Jimmy Kimmel did a solid job. His monologue had some good jokes, and he struck a good balance between humor and acknowledging the clearly changing times in the industry. He was casual, and maintained a presence without being overbearing. I also thought he did a great job addressing last year's Oscar snafu which, while not his fault, still happened under his watch. Of his two big stunts, I thought the idea of awarding a jet ski to the person who gives the shortest acceptance speech was a great and really funny idea, especially with Helen Mirren as a game presenter of said award. The other big stunt was when Kimmel gathered a bunch of celebrities to go to a movie theater across the street to surprise some movie-goers. It seemed genuinely impromptu and the delight of seeing Guillermo del Toro and Lin-Manuel Miranda carrying a giant sandwich, or Armie Hammer shooting a hot dog gun was really fun. It didn't quite have the same impact as, say, Ellen DeGeneres ordering pizza, and it dragged on for a bit too long, but it was still enjoyable. I also loved the joke that instead of being played off, overly-long acceptance speeches would be cut off by LaKeith Stanfield running up to you and screaming "Get Out!" That got the biggest laugh from me of the whole not by a mile. But Kimmel's best moment for me was at the very end, when he allowed one of The Shape of Water's producers to speak after his mic had been cut off. Good for you, Kimmel. Still, while Kimmel was good, his hosting wasn't exactly groundbreaking or sensational. With so many great potential hosts out there, I really hope he's not brought back for a third year in a row. It has been 17 years since we had a woman of color host the Oscars. And I imagine, say, Tiffany Haddish would be up to the job.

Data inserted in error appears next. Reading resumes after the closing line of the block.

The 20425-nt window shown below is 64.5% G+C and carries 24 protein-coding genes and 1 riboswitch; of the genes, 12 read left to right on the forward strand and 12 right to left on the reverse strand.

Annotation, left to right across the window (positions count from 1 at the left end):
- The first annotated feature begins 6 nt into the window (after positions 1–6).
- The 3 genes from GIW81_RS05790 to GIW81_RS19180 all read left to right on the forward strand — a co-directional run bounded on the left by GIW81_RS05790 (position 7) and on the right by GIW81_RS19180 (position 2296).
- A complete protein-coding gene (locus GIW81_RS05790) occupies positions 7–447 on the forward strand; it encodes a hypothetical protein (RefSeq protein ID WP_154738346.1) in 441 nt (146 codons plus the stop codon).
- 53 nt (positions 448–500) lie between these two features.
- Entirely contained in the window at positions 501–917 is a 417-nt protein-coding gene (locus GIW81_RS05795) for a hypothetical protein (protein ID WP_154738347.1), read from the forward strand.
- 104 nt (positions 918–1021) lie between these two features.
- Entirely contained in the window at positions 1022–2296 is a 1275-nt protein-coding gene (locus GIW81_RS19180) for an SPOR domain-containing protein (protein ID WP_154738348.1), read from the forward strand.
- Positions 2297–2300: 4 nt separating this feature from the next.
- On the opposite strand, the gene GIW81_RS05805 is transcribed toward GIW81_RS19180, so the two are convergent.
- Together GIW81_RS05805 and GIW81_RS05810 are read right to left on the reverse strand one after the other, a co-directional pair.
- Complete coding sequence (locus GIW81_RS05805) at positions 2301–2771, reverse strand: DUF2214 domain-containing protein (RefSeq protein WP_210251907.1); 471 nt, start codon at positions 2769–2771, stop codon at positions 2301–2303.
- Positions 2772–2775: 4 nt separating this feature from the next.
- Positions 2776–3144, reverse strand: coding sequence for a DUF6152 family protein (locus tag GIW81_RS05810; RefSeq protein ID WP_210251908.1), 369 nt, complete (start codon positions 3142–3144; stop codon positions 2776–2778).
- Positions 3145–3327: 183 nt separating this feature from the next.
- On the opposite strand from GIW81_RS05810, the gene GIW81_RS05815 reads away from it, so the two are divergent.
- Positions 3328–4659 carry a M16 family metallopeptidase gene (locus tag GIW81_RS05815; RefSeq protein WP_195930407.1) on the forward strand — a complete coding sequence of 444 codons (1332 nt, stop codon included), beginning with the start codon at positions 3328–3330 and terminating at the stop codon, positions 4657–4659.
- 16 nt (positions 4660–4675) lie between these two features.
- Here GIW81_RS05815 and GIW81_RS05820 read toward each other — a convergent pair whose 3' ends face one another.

Tiffany Haddish and Maya Rudolph, who were undoubtedly the funniest presenters of the night.
But the thing that I liked most about this ceremony was the emphasis on the love of movies. There were a lot of great montages (I really liked the ones for all the previous winners in the acting categories) but my favorite was this one, which simply celebrated movies. The Academy Awards are heavily flawed. The Oscars have so many blindspots, and there are so many ways in which they're not inclusive. And one could argue that the idea of giving awards to something so subjective as artistic tastes is a futile thing to do. But, and I've said this before, the reason I love the Oscars so much and think they're important is that it's amazing that there's this one night that is devoted entirely to celebrating achievement in film. It's not about who wins. If you disagree with the awards, talk about it! Tell everyone why Get Out should have won, or Lady Bird. Tell people about the amazing film you saw that didn't even get nominated, and talk about why it should have been recognized. But the Oscars are a really important event for continuing a discussion about the art of film. There were many amazing films this year, and not all of them were talked about at the Oscars this year, but if you want to watch some good movies, the nominees and winners are a good place to start.